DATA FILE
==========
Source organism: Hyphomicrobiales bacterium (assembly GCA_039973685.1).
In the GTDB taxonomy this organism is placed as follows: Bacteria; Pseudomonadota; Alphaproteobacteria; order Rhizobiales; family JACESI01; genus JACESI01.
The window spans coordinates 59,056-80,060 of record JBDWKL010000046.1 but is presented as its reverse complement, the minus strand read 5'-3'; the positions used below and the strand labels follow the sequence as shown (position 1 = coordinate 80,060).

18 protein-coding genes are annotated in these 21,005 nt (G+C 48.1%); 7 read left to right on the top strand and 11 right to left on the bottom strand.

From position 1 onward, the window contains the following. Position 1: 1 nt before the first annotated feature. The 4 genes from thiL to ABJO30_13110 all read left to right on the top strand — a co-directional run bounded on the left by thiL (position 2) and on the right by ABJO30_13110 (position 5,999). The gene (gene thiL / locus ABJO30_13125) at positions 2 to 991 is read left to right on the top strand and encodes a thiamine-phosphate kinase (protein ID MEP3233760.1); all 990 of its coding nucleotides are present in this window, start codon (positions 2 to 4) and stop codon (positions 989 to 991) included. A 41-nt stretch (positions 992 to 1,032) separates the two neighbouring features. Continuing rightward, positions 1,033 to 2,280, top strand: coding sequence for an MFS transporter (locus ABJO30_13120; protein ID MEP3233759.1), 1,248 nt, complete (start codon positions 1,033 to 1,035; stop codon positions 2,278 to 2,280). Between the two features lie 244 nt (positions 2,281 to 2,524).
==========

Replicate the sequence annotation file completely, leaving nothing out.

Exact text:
Source organism: Hyphomicrobiales bacterium (assembly GCA_039973685.1).
In the GTDB taxonomy this organism is placed as follows: Bacteria; Pseudomonadota; Alphaproteobacteria; order Rhizobiales; family JACESI01; genus JACESI01.
The window spans coordinates 59,056-80,060 of record JBDWKL010000046.1 but is presented as its reverse complement, the minus strand read 5'-3'; the positions used below and the strand labels follow the sequence as shown (position 1 = coordinate 80,060).

18 protein-coding genes are annotated in these 21,005 nt (G+C 48.1%); 7 read left to right on the top strand and 11 right to left on the bottom strand.

From position 1 onward, the window contains the following. Position 1: 1 nt before the first annotated feature. The 4 genes from thiL to ABJO30_13110 all read left to right on the top strand — a co-directional run bounded on the left by thiL (position 2) and on the right by ABJO30_13110 (position 5,999). The gene (gene thiL / locus ABJO30_13125) at positions 2 to 991 is read left to right on the top strand and encodes a thiamine-phosphate kinase (protein ID MEP3233760.1); all 990 of its coding nucleotides are present in this window, start codon (positions 2 to 4) and stop codon (positions 989 to 991) included. A 41-nt stretch (positions 992 to 1,032) separates the two neighbouring features. Continuing rightward, positions 1,033 to 2,280, top strand: coding sequence for an MFS transporter (locus ABJO30_13120; protein ID MEP3233759.1), 1,248 nt, complete (start codon positions 1,033 to 1,035; stop codon positions 2,278 to 2,280). Between the two features lie 244 nt (positions 2,281 to 2,524).